A BRAND new state-of-the-art police station is to open its doors to the public in Harrogate.
The new building at Beckwith Knowle has taken just over a year to build and has cost £18m - that’s £2.8 under budget.
It will open its doors to the public next Wednesday for tours of the site - including a major incident command centre and a 16-cell custody “suite”.
Chief Constable Grahame Maxwell, said: “The open day will provide a one-off opportunity to see inside our new, state-of-the-art police station, which is one of the most modern in the country.
“The station has been built to serve the communities of Harrogate and the surrounding area and we would like to offer local people the opportunity to come and see inside before it becomes operational.”
The new police station has been the source of much debate in Harrogate in recent years.
Senior officers had branded the town centre’s traditional 1930 station, on North Park Road, “Dickensian” and “crumbling” and said the building must be sold.
Opponents to the move said it was “too far” to travel to the Beckwith Knowle and in response to their concerns, Chief Constable Maxwell promised that a town centre base would open before the old one closed.
Last week saw the fulfilment of this promise with the opening of a smaller central police station on Victoria Avenue.
Members of the public are now invited to Beckwith Knowle to take a tour of the new building, including interview and fingerprint rooms, general offices and a briefing room.
Guided tour, taking up to 20 minutes, will include the 16-cell “custody suite” as well as a major incident command room.
The police station will become operational on May 17, open 24-hours a day with front-counter services from 8am to midnight.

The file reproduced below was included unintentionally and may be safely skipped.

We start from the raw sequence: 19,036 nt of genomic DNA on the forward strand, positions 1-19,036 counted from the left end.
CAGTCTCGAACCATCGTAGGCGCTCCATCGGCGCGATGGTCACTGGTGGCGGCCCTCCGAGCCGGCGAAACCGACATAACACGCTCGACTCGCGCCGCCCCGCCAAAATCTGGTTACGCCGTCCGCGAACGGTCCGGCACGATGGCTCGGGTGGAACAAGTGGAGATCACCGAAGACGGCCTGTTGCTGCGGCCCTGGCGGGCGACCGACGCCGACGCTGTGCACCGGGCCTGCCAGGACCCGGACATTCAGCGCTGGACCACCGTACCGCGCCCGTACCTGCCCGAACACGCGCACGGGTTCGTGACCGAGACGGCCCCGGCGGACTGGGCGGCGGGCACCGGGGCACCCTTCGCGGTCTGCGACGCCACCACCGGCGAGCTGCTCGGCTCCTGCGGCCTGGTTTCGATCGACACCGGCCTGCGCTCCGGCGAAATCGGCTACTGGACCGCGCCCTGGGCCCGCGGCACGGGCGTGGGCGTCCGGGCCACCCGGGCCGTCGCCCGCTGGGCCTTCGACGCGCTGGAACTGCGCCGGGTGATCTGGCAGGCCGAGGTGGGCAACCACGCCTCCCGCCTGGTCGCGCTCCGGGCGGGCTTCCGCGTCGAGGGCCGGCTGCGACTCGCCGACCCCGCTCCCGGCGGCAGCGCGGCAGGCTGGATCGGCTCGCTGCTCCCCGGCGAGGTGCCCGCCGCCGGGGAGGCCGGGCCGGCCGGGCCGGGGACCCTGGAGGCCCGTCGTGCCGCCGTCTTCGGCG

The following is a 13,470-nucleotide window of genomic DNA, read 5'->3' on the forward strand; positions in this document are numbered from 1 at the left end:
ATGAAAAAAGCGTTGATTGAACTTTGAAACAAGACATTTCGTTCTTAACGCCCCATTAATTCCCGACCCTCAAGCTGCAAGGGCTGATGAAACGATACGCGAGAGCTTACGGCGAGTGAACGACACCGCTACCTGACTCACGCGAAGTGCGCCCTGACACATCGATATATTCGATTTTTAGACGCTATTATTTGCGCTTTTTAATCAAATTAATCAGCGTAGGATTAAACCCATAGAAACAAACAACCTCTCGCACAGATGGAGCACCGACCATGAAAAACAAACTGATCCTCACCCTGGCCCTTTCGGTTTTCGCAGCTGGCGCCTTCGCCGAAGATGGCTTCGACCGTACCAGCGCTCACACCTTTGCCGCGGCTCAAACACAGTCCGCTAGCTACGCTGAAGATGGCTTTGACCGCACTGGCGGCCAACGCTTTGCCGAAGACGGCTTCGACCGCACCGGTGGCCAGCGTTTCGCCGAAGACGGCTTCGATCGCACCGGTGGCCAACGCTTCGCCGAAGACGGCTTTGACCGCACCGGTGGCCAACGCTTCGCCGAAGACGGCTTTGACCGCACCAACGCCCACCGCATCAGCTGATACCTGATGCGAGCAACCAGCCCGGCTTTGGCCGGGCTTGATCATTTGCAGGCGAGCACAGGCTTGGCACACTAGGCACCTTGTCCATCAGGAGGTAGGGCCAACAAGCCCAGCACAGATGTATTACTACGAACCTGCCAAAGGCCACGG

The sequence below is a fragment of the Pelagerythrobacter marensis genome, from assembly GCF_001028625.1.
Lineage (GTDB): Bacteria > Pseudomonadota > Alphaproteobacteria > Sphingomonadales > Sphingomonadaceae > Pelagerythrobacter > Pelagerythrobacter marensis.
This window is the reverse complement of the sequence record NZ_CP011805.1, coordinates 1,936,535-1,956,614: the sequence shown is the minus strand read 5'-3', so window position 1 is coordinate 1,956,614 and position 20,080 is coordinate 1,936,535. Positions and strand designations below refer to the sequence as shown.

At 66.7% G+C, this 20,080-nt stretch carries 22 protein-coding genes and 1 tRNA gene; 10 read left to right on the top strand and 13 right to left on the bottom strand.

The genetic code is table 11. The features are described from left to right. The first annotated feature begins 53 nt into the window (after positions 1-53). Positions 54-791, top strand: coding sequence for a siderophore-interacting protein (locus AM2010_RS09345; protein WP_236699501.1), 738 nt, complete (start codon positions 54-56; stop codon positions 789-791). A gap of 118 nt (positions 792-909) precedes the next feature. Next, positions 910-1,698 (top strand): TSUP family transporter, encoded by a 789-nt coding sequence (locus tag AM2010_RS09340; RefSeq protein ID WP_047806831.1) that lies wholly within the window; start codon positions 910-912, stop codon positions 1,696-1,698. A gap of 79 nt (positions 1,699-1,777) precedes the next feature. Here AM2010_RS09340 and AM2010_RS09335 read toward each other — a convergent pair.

Key facts about the new station
- Cost of new building is £18m, £2.8m under original budget
- New town centre police station is now operational to maintain presence in the town
- 16-cell custody block built to Home Office standards
- Police memorial garden has been incorporated into the grounds
- The building is set to achieve an excellent rating under the Building Research Establishment Environmental Assessment Method (BREEAM)
- Air source heat pumps are installed, and photovoltaic panels will generate power to make the building as sustainable as possible
- Levels of CO2 emissions from the build were monitored during construction
- A park and ride service was put in place for contractors working on the site
- 20,000 cubic metres of soil removed from the site was reused on the site
- The sub-soil was used on a nearby site
- Excavated rock was crushed and used as aggregate
- The constructors scored an excellent 37 out of 40 under the Considerate Constructors Scheme
- The contractors have donated waste metal and timber to Harrogate charity Horticap and provided building expertise to help with the construction of a new workshop facility
- Horticap used the waste materials to raise funds
- Leaves from the site were given to the charity to turn into mulch to sell